1) You do your market research, plug the numbers into a spreadsheet and find an item that you can make some money on.
Your perfect buy order was .01'd 10 minutes after you logged out, netting you exactly 1 of the item you needed.
2) Forget buy orders. You buy NPC items from cheap sell orders and haul them yourself. After doing the math, you made only 50,000 isk for an hours work hauling construction blocks halfway across the region.
3) Maybe working for someone else is better.
You just realized that the hauling contract you paid a huge deposit on IS GOING TO LOW-SEC!!!!
4) After buying another iteron to replace the one you just lost, you do more market research. You can buy low in another region and move the items to a hub. All in high-sec.
Your perfect sell order was .01'd 10 minutes after you logged out, netting you exactly 1 of the item sold. 99 more to go.
5) One more try.
Find an item you get a lot of in mission loot drops. See it sells for 8,000. Put up a station buy order for 10 at 4,000. See the order get filled quickly!
This is awesome! It's finally working!
Notice in your wallet transaction list that you mistyped and put the order up for 40,000 each.
6) Serious. This last one had better work or you are going to Star Trek Online.
Put up a station order on that same item for 3,000. You aren't going to be taken this time! There is only one other order up and it is a region-wide one for 4,000.
Wait! Before you "Quit Game" for the last time, each of these things is easily remedied.
1 and 4) This happens all the time. Your choice here is to become one of the .01 people or one of those who raises more. The key to dealing with this is some mild swearing and having a lot of items on the market. Yes, you will have periods when you get trumped on some things, but you will still have some activity. Checking your orders on login is always a good idea.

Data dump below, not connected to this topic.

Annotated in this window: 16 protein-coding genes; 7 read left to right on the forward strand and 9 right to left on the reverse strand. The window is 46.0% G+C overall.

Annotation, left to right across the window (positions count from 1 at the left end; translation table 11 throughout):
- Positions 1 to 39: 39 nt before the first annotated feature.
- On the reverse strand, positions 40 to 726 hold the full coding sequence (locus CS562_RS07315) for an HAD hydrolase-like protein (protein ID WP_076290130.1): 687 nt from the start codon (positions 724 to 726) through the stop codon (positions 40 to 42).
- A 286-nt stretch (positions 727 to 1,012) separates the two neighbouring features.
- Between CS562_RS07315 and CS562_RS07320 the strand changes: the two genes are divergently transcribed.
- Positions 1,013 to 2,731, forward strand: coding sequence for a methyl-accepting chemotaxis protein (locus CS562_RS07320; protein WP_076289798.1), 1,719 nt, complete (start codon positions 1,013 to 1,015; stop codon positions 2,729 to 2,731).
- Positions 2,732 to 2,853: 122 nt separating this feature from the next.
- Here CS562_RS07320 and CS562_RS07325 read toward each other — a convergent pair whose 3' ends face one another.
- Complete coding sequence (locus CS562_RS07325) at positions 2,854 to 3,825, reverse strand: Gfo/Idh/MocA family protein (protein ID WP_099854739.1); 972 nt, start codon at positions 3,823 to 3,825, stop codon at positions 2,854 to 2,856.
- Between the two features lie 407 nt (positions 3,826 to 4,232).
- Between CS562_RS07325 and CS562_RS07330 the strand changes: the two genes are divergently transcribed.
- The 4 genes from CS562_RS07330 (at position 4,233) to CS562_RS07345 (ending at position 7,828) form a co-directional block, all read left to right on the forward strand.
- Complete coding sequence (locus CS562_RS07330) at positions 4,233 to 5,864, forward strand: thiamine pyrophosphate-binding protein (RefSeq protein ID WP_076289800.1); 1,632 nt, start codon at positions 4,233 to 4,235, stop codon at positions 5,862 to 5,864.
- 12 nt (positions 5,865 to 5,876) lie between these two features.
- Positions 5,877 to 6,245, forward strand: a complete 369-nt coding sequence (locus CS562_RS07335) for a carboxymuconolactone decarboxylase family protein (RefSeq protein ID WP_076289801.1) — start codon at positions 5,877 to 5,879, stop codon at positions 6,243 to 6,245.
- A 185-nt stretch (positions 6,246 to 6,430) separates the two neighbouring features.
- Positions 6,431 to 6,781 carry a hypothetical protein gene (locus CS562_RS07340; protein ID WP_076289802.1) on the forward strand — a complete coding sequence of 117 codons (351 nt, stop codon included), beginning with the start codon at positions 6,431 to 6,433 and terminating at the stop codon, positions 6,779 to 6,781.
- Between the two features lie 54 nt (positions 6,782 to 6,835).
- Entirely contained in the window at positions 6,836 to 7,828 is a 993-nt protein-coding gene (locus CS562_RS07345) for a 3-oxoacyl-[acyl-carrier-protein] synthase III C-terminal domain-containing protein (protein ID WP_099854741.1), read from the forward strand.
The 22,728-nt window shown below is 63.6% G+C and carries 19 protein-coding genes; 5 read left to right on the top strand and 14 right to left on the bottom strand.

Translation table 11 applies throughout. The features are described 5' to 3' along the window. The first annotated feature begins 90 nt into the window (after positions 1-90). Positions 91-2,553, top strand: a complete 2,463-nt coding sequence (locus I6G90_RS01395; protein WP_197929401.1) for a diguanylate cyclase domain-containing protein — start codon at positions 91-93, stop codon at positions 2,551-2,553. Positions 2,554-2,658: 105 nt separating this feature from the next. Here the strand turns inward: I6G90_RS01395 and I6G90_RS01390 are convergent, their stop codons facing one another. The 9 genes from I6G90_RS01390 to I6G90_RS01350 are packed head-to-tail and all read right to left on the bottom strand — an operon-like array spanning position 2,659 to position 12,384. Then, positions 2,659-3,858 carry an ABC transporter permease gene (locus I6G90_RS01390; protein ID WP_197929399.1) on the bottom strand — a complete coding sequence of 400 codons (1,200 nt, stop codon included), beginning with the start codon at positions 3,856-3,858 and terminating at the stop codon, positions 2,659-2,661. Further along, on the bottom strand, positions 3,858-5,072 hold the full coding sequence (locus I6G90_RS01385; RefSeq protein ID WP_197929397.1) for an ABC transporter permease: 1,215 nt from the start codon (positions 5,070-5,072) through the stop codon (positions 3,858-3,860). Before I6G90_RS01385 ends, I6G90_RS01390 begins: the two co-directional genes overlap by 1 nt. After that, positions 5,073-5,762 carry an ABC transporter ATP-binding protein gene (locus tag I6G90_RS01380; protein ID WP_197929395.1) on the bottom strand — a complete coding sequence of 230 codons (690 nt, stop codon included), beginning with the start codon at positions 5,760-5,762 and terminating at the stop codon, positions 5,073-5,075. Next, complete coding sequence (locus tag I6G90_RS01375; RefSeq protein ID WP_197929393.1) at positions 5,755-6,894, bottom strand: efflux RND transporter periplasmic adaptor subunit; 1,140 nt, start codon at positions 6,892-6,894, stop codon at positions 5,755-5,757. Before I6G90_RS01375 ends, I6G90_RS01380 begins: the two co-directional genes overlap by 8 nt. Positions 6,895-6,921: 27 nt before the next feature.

2 and 3) My first trade was hauling water. I was so excited. I even kept a note of it:
1052 units water from dunraelere at 30 per (31,560)
4:28 from INGH - jumps 1
1052 water is 263m3 (running empty basically)
25289 water from metserel (5 jumps)
will require 6322m3 - will be picking up 21900 leaving 3367 for later.
109605.26 profit at 42.69 (Goinard IV) 0.3 space!!!!
Yep, it only took me an hour to make 100k!!!! All I had to do was go to lowsec to get it. I am pretty sure everyone's first haul was equally boneheaded!
When you first start hauling, NPC items are actually a good idea. The pricing is guaranteed. Find someone selling them for less, figure out how much space it will take up in your ship, buy them and move them. Until you are ready for low-sec, try keeping to safe space. Set your autopilot to avoid low-sec.
5) I am sure I have done this before. I took advantage of it just yesterday. Made over 300k for moving items one jump. Not a lot when you consider all the zillions you will make in the future, but I was going that way anyway. This happens all the time. When you are doing your market research, keep an eye out for crazy orders like this and fill them!
6) Also see this one all the time. If you want to place a buy order for something in a station and there is a region wide order in effect, you have to top that order. Eve will let you put in your order, but it won't get any play until the region-wide order is done. Pay attention to that Green bar. If you want to place a buy order, you have to beat that green bar price or else you are just wasting your money.
So, what does this boil down to? You need to pay attention to your surroundings. This isn't limited to trading in Eve. Miners and PvPers need to do this to succeed. Miners get popped, PvPers get popped. While you may not see an eve-mail from Pend Insurance giving you a shiny new Velator, losing 300k on a bad trade is our equivalent of getting popped.
The next time you have a trade go bad, don't say "Why Me?"
Deal with it, learn from your mistake and move on.
This is serious internet spaceship business.
And business is good!
Buy Low, Sell High and Fly Safe!!!
(Video from Planet P Project - "Why Me?" -- I also recommend Tony Carey's "A Fine, Fine Day")